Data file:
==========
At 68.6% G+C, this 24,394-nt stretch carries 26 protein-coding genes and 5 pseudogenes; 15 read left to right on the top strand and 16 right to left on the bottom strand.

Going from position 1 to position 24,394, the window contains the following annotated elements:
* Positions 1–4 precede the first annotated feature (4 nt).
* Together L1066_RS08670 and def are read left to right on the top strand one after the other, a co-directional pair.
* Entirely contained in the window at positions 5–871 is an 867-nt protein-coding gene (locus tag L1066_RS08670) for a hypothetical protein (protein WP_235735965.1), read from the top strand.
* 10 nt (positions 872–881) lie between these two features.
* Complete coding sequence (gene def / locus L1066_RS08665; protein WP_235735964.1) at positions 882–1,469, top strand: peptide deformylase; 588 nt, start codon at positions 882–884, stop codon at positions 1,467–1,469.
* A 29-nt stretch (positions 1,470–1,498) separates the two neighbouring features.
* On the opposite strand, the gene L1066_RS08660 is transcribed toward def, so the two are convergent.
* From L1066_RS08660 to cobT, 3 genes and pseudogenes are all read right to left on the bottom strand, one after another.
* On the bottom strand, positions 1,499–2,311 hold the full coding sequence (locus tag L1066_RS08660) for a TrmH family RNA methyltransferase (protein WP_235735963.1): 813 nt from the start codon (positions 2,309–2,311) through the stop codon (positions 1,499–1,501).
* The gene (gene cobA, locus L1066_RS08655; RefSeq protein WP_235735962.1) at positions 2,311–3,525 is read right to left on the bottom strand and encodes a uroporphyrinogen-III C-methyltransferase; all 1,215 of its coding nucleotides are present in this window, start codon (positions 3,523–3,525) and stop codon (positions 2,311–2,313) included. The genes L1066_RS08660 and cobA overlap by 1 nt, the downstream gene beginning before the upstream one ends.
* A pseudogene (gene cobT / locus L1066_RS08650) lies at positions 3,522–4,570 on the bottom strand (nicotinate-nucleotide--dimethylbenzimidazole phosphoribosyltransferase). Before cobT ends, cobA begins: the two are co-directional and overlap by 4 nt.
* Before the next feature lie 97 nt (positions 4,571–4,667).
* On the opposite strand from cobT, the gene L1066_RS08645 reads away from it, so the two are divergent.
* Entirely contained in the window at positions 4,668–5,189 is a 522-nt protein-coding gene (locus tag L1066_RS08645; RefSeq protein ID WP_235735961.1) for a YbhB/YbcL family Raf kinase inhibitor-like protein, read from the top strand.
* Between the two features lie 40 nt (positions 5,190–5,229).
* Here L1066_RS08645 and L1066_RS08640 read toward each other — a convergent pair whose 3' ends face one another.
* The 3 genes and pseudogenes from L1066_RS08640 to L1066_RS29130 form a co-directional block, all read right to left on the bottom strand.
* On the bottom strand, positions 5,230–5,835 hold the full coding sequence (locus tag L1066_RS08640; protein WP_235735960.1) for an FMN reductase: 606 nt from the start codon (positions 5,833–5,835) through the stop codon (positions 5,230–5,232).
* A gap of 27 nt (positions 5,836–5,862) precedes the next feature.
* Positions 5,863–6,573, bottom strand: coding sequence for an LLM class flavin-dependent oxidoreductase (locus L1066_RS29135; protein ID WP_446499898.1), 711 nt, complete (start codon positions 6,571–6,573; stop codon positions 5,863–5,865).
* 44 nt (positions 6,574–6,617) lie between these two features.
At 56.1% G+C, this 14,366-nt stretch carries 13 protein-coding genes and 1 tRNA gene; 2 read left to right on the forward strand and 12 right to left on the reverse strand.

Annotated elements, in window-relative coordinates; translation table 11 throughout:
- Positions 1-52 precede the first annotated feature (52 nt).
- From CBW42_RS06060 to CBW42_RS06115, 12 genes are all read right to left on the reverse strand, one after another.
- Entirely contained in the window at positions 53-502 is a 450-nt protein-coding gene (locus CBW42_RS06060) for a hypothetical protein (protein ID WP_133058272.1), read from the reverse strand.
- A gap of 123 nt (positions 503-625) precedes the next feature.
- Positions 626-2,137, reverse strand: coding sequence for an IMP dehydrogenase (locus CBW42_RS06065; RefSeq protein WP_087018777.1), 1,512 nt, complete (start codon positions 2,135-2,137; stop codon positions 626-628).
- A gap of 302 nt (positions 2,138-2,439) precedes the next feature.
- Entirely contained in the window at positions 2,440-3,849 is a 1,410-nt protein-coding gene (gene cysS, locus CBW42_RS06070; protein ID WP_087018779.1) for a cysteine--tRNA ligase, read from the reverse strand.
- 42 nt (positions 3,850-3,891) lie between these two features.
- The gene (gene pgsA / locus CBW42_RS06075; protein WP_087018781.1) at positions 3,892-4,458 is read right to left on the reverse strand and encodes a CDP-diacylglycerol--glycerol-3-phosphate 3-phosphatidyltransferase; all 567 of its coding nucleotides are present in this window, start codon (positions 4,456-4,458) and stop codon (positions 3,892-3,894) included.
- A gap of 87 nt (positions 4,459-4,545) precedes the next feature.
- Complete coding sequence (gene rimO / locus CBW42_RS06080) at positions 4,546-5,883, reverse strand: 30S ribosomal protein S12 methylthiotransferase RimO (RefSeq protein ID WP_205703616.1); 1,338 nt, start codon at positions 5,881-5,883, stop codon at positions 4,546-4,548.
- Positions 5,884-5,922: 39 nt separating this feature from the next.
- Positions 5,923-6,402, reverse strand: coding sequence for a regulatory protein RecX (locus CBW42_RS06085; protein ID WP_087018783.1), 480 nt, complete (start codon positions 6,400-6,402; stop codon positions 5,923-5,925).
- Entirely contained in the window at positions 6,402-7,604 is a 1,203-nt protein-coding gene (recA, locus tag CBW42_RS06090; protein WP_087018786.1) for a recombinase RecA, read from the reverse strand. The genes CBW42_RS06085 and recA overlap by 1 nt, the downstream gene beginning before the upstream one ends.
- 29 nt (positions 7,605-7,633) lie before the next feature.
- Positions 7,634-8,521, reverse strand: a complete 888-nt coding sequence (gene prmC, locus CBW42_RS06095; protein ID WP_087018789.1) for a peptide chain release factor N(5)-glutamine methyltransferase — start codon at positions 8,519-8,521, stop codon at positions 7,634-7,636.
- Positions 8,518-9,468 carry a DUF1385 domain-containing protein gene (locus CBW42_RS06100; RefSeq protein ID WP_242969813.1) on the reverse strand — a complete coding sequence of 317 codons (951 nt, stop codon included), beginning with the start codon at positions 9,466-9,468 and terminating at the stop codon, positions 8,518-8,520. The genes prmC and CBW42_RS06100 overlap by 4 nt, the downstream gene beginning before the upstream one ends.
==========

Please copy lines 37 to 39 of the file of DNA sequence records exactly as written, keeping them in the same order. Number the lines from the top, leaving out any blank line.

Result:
- Positions 5,884-5,922: 39 nt separating this feature from the next.
- Positions 5,923-6,402, reverse strand: coding sequence for a regulatory protein RecX (locus CBW42_RS06085; protein ID WP_087018783.1), 480 nt, complete (start codon positions 6,400-6,402; stop codon positions 5,923-5,925).
- Entirely contained in the window at positions 6,402-7,604 is a 1,203-nt protein-coding gene (recA, locus tag CBW42_RS06090; protein WP_087018786.1) for a recombinase RecA, read from the reverse strand. The genes CBW42_RS06085 and recA overlap by 1 nt, the downstream gene beginning before the upstream one ends.